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Geoffrey de Vinsauf
Itinerary of Richard I and others to the Holy Land
page. 63


By the conjunction of the retinues of the two kings, an immense army of Christians was formed: with the king of France, who had arrived on the octaves of Easter, there came the count of Flanders, the count of St. Paul, William de Garlande, William des Barres, Drogo d’Amiens, William de Mirle, and the count of Perche; and with them also came the marquis, of whom we have before spoken, and who aspired to be king of Jerusalem. But why should we enumerate them singly? There was not a man of influence or renown in France who came not, then or afterwards, to the siege of Acre. And on the following day of Pentecost, King Richard arrived with an army, the flower of war, and upon learning that the king of France had gained the good-will and favour of all, by giving to each of his soldiers three aurei a month, - not to be outdone or equalled in generosity, he proclaimed by mouth of herald, that whosoever was in his service, no matter of what nation, should receive four statute aurei a month for his pay. By these means, his generosity was extolled by all, for he outshone every one else in merit and favours, as he outdid them in gifts and magnificence. "When," exclaimed they, "will the first attack take place, by a man whom we have expected so long and anxiously? A man, by far the first of kings, and the most skilled in war throughout Christendom? Now let the will of God be done, for the hope of all rests on King Richard." But after some days’ sojourn, the king was afflicted with a severe illness, to which the common people gave the name of Arnoldia, which is produced by change of climate working on the constitution. But for all that, he caused petrariǽ and mangonels to be raised, and a fort in front of the city gates; and spared no pains to expedite the construction of machines.

Chapter V. - How, while King Richard was sick, the king of France assaulted Acre vigorously; and how the Turks, upon Saladin attacking our trenches without, made a vigorous resistance, and set the king’s machines on fire, upon which the king fell sick.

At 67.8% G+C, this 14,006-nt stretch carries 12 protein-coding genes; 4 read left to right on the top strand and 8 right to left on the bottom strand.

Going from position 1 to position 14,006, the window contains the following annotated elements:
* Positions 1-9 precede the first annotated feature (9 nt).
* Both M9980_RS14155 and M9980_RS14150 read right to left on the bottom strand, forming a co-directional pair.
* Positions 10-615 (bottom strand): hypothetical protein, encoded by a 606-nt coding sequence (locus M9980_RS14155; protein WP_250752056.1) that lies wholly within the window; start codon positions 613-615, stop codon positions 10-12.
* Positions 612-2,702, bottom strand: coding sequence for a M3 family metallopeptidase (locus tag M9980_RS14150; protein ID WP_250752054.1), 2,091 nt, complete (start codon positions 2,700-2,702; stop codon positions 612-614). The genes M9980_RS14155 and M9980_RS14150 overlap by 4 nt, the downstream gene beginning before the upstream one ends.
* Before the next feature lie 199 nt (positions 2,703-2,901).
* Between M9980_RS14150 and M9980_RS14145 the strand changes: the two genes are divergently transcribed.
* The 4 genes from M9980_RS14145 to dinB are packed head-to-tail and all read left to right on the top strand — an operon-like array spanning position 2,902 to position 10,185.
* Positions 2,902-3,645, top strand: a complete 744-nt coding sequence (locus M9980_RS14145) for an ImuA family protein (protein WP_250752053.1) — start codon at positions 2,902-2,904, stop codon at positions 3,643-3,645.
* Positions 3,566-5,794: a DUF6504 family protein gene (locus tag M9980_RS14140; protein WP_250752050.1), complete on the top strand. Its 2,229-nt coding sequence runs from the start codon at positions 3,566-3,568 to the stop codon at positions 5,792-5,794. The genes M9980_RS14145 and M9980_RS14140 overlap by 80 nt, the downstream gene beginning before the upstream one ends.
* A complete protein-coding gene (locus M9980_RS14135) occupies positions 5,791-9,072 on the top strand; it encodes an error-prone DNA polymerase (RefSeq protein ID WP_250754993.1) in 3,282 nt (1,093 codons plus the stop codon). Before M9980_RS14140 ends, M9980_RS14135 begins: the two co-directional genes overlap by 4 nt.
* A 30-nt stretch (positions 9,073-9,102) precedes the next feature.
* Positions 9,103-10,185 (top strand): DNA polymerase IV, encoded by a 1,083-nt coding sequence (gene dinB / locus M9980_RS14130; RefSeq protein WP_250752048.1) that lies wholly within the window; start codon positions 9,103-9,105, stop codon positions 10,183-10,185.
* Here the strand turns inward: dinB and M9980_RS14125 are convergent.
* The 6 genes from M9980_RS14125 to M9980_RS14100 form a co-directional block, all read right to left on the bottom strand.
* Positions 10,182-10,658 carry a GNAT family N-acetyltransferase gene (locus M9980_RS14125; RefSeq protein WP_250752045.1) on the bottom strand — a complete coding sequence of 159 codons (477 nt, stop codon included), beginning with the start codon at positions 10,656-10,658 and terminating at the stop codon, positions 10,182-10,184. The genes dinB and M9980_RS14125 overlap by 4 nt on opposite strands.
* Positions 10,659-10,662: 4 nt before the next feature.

The king of France, not liking the delay in commencing the attack, sent word to King Richard, that a favourable opportunity now offered itself; and he also warned, by voice of herald, the army to prepare for an assault. But King Richard had signified his inability hitherto to attend to his duty, both on account of indisposition, and because his men were not yet come; though he hoped that they would arrive in the next fleet of ships, and would bring with them materials for the construction of machines. The king of France not thinking fit to desist, on that account, from his purpose, commanded an assault to be proclaimed, by voice of herald, throughout the army. Therefore, on the Monday after the feast of the Nativity of St. John the Baptist, the king of France, having erected his machines, gave orders to his men to arm. Then might have been seen a countless multitude of armed men, worthily equipped; and so many coats of scale armour, gleaming helmets, and noble chargers: with petitions and banners of various workmanship, and soldiers of tried valour and courage, as never had been seen before. Having placed men to defend the trenches against the threatened attack of Saladin from without, the army approached the walls of the city, and commenced a most vigorous assault, by casting darts and stones from arbalests and machines, without ceasing. When the Turks who were shut up in the city saw this, they raised a tumultuous clamour, and shouted to the skies; so that it resembled the crash in the air caused by thunder and lightning; for some had this sole duty - to beat basins and platters; to strike timbrels; and by other means, to make signal to Saladin and the army without; in order that they might come to their succour, according to agreement. And when the Turks from without saw and heard this, they gathered in a body; and collecting every material within their reach to fill up the ditch, they essayed to cross over, and attack our men, but failed in effecting their object. For Godfrey of Lusignan, a man of the most approved valour, opposed them, and drove them back from the barricades, which they had already seized upon, above our men; and he slew ten of them with an axe he carried in his hand, in a most glorious manner; and none be smote escaped; nay, he took some alive; for such was his courage and activity, that no one since the time of those famous soldiers, Roland and Oliver, could lay claim to such distinction, from the mouth of all, as himself. Our men regained the barricades but with much labour and difficulty; for the Turks kept pouring in, and by their obstinate persistence, made the issue a long time doubtful. So severe and insupportable was the struggle, and so horrible the clamour of the conflict, that the men who were making the assault on the city, and were intent on filling up the trenches, were forced to retire, and give up the attempt, for they were not able to carry on the assault, and at the same time defend their camp from the Turks without. And many of the French perished by the darts cast from the arbalests, the throwing of stones, and the pouring

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